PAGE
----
I think this can express things cleanly and clearly.

Other people want to post what they are thinking about?

#4 Updated by Gerrit Groenhof over 4 years ago

Other people want to post what they are thinking about?

The suggestion of Michael could work for our constant pH lambda dynamics. We had considered this solution before, but at that time did not have constraints on the lambda's yet, which are essential to make it work I think.

With the proposed setup, we would handle titrating site with multiple end states, such as histidine as follows:

Feed the topologies in sequence either interwoven and atom after atom, as Michael suggests or simply as topology blocks, which I use for the example here:

HISA
HISB
HISH

In state A all interactions with the system would be off, while in state B all interactions would be on. Each topology block (which together represent the residue with multiple endstates) has a single lambda, so that we have three lambda coordinates in total for this residue. During the dynamics we constraint the sum of the lamda's to 1, so that all states can be visited, but no two end-states are fully interacting at the same time.

The proposed solution would simplify the input significantly, because one only needs to provide the A and B state per microscopic protonation state.

There are two problems for constant pH still.

The first is that we would need a way to figure out which blocks (and lambdas) belong together and describe a single titrating site with multiple endstates. I think this can be handled by additional input.

The second is that we don't know what to do with the coordinates of the non-interacting states during the dynamics. What can happen namely is that the non-interacting atoms move into a very unreasonable configuration, which would affect the samping in the lamdba subspace of that residue. In our current implementation we use additional columns with atom types, charges, parameters, etc. for the various microscopic protonation states. We thus only have one copy of each atom in the system, which avoids problems with the configurational dynamics of non-interacting states.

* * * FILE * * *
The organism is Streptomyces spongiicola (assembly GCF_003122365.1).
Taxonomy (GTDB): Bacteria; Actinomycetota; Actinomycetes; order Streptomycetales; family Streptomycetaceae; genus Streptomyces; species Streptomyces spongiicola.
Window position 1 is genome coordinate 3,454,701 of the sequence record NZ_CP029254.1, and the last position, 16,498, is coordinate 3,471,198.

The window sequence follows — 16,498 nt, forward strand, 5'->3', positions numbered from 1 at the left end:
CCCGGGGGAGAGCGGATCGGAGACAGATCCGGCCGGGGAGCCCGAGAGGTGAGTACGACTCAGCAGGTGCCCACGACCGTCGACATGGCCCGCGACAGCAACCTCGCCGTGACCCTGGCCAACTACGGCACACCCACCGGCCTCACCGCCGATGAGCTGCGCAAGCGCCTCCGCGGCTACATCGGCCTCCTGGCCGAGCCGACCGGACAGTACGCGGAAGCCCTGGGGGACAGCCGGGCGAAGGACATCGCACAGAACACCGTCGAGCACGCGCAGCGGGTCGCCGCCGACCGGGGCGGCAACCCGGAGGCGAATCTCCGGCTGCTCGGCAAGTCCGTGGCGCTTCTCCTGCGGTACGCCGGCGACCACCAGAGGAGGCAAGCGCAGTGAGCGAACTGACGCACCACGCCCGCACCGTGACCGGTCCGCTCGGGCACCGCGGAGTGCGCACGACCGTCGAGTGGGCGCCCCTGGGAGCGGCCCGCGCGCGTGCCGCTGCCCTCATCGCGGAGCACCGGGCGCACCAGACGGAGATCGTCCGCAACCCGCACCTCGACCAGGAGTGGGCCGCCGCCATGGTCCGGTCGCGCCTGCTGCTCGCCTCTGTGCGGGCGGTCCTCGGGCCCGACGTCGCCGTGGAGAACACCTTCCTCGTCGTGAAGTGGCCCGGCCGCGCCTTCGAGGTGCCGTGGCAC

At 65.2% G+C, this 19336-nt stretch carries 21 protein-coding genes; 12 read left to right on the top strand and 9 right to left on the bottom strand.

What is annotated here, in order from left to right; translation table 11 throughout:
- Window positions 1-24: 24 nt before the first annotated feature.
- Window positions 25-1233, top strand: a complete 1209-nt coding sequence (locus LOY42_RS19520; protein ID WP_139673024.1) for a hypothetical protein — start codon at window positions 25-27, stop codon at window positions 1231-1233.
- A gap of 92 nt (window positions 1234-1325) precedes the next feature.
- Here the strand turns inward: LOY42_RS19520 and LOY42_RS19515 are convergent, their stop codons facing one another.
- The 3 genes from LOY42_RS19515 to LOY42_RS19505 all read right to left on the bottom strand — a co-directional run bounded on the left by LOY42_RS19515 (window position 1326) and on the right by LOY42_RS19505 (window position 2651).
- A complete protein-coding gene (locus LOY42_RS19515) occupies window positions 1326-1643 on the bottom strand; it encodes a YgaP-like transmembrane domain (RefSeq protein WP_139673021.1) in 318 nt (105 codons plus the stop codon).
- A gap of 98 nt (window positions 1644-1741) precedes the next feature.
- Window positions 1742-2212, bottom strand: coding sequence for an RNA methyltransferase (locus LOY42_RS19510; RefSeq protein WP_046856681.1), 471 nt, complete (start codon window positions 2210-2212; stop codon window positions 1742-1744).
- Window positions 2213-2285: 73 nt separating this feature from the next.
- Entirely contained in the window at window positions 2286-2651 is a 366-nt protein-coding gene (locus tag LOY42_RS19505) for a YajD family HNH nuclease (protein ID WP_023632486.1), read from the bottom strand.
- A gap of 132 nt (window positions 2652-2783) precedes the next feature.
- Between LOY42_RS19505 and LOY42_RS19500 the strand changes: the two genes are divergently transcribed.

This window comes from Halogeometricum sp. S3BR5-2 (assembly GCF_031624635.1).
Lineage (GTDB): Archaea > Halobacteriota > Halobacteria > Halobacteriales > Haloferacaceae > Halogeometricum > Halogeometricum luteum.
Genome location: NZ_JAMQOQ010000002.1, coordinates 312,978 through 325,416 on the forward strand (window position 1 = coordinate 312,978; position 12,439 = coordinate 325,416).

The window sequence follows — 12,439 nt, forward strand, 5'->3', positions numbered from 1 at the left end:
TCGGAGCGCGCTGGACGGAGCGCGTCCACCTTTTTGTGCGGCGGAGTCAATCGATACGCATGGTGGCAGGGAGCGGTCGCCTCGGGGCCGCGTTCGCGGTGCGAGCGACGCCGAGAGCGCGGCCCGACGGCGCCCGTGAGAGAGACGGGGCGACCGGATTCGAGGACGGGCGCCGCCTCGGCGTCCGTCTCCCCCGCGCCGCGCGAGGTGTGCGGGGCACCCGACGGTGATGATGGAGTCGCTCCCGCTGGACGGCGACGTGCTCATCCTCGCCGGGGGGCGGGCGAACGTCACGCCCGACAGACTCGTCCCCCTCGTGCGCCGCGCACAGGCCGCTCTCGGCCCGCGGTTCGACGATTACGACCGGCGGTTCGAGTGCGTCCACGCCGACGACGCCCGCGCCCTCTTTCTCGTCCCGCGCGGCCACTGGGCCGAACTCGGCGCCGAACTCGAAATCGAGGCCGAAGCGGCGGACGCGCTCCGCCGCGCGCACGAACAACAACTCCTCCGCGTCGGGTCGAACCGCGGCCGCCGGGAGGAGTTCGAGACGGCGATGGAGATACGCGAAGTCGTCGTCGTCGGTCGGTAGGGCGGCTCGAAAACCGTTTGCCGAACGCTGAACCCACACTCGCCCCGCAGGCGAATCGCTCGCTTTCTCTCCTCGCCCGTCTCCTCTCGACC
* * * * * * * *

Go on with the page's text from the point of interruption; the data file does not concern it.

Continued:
We have been discussing this among ourselves, but I agree that it is better done as open as possible.

#5 Updated by Thomas Ullmann over 4 years ago

On Michael's suggestion for the topology:
-----------------------------------------

With regard to the format of the .top file, I'm open to anything that works, but it would be very nice to keep backwards compatibility, so that people can still use the current topology format. The parsing of the topology file should not be the biggest problem.

I would like to have the possibility to define sites on the level of residue topology files, as proposed under issue #1332, and on the level of the system topology. The residue topology allows for an efficient treatment of many sites of the same kind in a system, like protonatable aminoacids.

For the system topology, as Gerrit already wrote, we need to have information on which lambda site and which form/state of the site an atom belongs to. This can be easily solved by adding two additional integer numbers for each atom: a site ID and a form ID. Global Lambdas, as needed by Michael would then simply realizable by giving all atoms involved the same site ID.

The chain and the molecule to which a site belongs is already defined by the position of the atoms in the topology. If one needs to connect parts of different chains/molecules into a site, one would either need some patch mechanism, as CHARMM has it, and/or to allow sites to span multiple chains/molecules in the topology from the outset.